Source: Yojana magazine
History of Blind Education
- Miss Annie Sharp, an Anglican was instrumental in launching a facility in Amritsar for the blind in the year 1887.
- It imparted basic training in beadwork, reed work and reading of religious scripture.
- Ms. Jane Askwith was an educationist herself, who desired to impart good education and training to visually impaired in order to make them self sufficient. That facility commenced in 1890
- Ms. Millard gathered some poor blind from some villages during drought and launched a facility for them at Bombay in 1900 for their care.
- The number of such institutions increased in undivided India by 1944
- The major features of this era were;
- Institutions were limited to primary level only
- Lack of an all India Braille code( Braille is a dot-based tactile system of reading and writing used by visually impaired
- Absence of Braille printing unit in the country
- Lack of production facility even for simple equipment needed by blind
Important programmes and initiatives related to Blind education are:
- 1947- A small unit for education and rehabilitation of visually impaired was established in the Ministry of Education(as per the recommendations contained in the Government of India Report on Blindness, 1944- Lt. Col. Sir Clutha Mackenzie played a major role in writing this report)
- Government of India appointed Mr Clutha as an Officer on special duty (Blindness) in 1942 for the rehabilitation of the Indian War blinded during the ongoing world war.
- Finalization of principles drawing for braille codes in the world.
- 1951- India adopted the Uniform Braille codes for various languages in India in 1951.
- 1952- Establishment of first-ever Braille plant named Central Braille Plant at Dehradun
- The central Braille press was followed by the manufacturing of Braille appliances unit set up in 1954 to produce and provide simple equipment like Braille slate and stylus, Arithmetic Braille slate etc
- In addition to the NGOs, Government set up its first school called Model School for Blind Children in 1959 at Dehradun.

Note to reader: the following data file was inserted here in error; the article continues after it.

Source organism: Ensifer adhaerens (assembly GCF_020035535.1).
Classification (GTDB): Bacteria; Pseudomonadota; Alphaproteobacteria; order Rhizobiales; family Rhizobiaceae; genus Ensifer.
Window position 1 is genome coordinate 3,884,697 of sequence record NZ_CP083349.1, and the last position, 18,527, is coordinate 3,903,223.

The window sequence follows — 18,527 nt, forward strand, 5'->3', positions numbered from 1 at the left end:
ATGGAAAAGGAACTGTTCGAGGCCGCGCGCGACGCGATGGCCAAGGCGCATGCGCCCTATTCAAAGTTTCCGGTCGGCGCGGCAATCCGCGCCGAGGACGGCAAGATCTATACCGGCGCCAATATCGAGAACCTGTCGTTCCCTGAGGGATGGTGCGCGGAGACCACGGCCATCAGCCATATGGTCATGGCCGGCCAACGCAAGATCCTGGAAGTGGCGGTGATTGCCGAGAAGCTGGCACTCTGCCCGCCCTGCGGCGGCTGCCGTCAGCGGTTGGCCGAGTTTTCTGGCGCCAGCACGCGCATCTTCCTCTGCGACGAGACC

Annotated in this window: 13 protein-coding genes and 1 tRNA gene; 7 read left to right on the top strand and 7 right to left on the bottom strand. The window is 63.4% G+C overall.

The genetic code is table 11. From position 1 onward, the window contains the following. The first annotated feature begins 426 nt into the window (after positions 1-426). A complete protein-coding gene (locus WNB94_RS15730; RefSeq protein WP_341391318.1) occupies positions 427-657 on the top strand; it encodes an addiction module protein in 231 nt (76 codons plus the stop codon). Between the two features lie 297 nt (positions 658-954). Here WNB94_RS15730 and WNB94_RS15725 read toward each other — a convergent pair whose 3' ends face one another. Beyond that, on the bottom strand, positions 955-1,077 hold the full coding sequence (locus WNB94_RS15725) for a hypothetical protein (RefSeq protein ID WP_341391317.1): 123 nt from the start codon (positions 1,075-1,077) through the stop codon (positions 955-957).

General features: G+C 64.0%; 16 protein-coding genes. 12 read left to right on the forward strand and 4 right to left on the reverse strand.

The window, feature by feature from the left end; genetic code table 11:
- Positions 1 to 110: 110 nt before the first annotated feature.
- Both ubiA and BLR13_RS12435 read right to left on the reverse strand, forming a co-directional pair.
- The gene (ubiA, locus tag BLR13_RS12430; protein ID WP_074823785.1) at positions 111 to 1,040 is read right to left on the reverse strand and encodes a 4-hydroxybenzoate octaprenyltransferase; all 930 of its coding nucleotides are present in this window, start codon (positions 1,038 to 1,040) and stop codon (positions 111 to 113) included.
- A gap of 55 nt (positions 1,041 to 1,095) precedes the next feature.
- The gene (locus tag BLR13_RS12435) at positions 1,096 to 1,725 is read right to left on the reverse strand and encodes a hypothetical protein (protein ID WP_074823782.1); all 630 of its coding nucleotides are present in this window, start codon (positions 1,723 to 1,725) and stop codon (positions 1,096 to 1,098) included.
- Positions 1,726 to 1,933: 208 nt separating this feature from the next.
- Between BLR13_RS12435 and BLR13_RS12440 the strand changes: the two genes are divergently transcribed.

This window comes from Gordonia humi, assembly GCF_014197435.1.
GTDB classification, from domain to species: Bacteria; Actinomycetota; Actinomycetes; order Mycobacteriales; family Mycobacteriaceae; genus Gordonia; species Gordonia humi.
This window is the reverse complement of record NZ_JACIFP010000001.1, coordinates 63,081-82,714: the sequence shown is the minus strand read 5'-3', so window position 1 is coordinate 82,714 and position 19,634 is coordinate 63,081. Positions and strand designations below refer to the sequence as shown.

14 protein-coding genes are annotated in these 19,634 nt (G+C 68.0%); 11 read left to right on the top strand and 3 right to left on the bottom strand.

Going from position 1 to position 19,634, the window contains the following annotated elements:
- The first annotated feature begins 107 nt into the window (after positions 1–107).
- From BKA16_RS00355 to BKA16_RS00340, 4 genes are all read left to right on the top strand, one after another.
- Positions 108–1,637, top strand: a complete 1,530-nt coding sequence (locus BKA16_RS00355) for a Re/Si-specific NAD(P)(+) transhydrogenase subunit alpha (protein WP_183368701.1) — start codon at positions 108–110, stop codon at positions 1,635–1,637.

- The central scheme set up four Regional Centres for the Teachers of the Blind commencing the programme in 1960.
- That decade witnessed the establishment of such centres at Bombay. Delhi, Calcutta and Madras respectively.
- A paradigm shift was witnessed in 1974 when India launched the Integrated Education for Disabled Children (IEDC) scheme to be implemented through govt. schools.
- The IEDC Scheme was transferred to the MoE in 1982 and a cell was set up at NCERT, New Delhi which developed into a Department later.
- The IEDC Scheme attracted many more children following its modification in 1987 and 1992 along with some other measures.
- A combined force of PWD became conscious of their rights, their endeavour to organise themselves into pressure groups and willingness of India to accept and implement the United Nations (UN) resolutions in this sector, which generated momentum for faster progress. Observance of International Year of Disabled Persons (IYDPs) 1981 as declared by the UN, the UN Decade for the Disabled 1983-92, Asian and Pacific Decade for the disabled declared by the ESCAP in its Beijing meeting in 1992, are a few examples.
- India enacted the Persons with Disabilities (Equal Opportunities, Protection of Rights and Full Participation) Act, 1995 to give effect to the decisions taken in the Beijing meeting in 1992.
- With a view to meet the stipulations of the UN Convention on Rights of Persons with Disabilities(UNCRPD), the Indian Parliament enacted the Rights of Persons with Disabilities Act 2016. The Act provides another category among the blind called “Low Vision’.